Most of the energy costs spent to keep a New Toronto home warm in the winter and cool in the summer end up leaving through the attic. In the summer, the sun’s heat pours in through the attic and in the winter, warm air rises past the ceiling and out of the home. Saving on energy costs starts in the attic, but how much insulation is enough?
Are You Trying To Find Barrier Insulation Contractors For Your New Toronto House?
Although spray foam insulation as we know it today truly emerged in the 1980s around the New Toronto area, spray foam actually has its roots several decades further in the past, beginning with the development of polyurethane foam in the 1940s by Otto Bayer. Otto Bayer, an industrial chemist, actually began working with polyurethane in Germany during the late 1930s. This technology was brought to the United States in the early 1940s by David Eynon, the president of Mobay, a war effort conglomerate created from the partnering of two chemical industry giants, Monsanto and the Bayer Corporation.
- With the cold season upon us, we thought it is important to write about insulation in the home. It's something that most people never give any thought to, but hidden in the walls of your home is an added layer of protection from the outdoor elements. One recent report by the North American Insulation Manufacturers Association stated that approximately 90 percent of all existing homes lack enough insulation. Jonathan Levy, a professor of Environmental Health at Boston University School of Public Health stated, "If all U.S. homes were fitted with insulation based on the 2012 International Energy Conservation Code (IECC), residential electricity use nationwide would drop by about 5% and natural gas use by more than 10%."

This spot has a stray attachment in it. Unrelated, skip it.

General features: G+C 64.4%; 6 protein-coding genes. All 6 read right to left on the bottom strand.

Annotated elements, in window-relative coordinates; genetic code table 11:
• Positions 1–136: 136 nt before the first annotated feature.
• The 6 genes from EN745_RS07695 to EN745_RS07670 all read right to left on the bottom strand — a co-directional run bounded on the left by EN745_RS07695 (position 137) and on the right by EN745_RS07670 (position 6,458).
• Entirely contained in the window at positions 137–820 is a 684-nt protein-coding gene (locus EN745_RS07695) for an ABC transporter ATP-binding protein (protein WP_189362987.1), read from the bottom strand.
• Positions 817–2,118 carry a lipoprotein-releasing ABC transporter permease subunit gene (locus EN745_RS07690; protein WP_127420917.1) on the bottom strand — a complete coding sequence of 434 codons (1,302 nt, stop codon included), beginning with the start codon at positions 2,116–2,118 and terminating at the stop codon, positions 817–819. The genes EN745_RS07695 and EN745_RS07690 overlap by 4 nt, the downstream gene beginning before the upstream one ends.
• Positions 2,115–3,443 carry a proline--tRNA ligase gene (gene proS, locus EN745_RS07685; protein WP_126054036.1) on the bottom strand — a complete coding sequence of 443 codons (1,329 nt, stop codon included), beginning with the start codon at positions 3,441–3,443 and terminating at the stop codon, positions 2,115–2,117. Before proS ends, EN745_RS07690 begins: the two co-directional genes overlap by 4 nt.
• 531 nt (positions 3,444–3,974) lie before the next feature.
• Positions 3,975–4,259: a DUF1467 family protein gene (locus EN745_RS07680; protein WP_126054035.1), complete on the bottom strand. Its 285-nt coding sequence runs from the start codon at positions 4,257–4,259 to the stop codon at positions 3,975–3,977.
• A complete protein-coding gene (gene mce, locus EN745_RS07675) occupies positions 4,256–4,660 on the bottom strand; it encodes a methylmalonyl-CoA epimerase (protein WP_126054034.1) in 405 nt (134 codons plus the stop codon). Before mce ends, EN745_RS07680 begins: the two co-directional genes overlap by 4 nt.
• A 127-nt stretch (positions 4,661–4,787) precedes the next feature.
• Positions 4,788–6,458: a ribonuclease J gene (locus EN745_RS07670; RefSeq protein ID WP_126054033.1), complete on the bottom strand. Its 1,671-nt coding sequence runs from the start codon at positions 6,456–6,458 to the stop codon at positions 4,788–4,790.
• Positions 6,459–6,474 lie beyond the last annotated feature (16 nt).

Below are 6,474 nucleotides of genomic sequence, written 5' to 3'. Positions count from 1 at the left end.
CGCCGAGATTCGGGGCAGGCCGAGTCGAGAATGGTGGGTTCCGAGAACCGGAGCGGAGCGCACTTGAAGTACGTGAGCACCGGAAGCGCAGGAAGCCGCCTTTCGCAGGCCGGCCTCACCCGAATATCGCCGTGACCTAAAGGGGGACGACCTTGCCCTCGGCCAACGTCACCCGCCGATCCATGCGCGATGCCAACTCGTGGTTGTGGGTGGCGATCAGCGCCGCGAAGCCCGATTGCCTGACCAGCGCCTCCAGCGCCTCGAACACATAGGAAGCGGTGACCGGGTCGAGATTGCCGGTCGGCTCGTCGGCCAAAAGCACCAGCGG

Choosing the right type of insulation for your home will depend on your local climate, home design, how it is used and your budget. If you have an attic, crawlspace or basement, then adding additional insulation to the space can be a cost-effective way to save more on your energy bills.
Types of Insulation
While there are a variety of materials that insulation can be made from, it typically is available in four different types:
Foam-in-Place: Foam-in-place is an easy do-it-yourself project for homeowners that can be done with a small pressurized can. It is typically used to fill in small holes and cracks around door frames, windows, plumbing or electrical.
Loose-Fill: Loose-fill is primarily made up of rock wool, fiberglass or cellulose that are in the form of fiber pellets or loose fibers. Special pneumatic equipment is utilized to blow the loose-fill insulation into place.
Rigid Foam: Typically the most expensive of all insulation types, rigid foam can be an effective option and also provides greater insulation. This type of insulation is most commonly used for special applications as well as interior or exterior wall sheathing.
Rolls and Batts: Also known as blankets. This type of insulation is made from mineral fibers and is available in sizes that fit the standard spacing of wall studs, attic joists or floor joists.
What is the R-Value?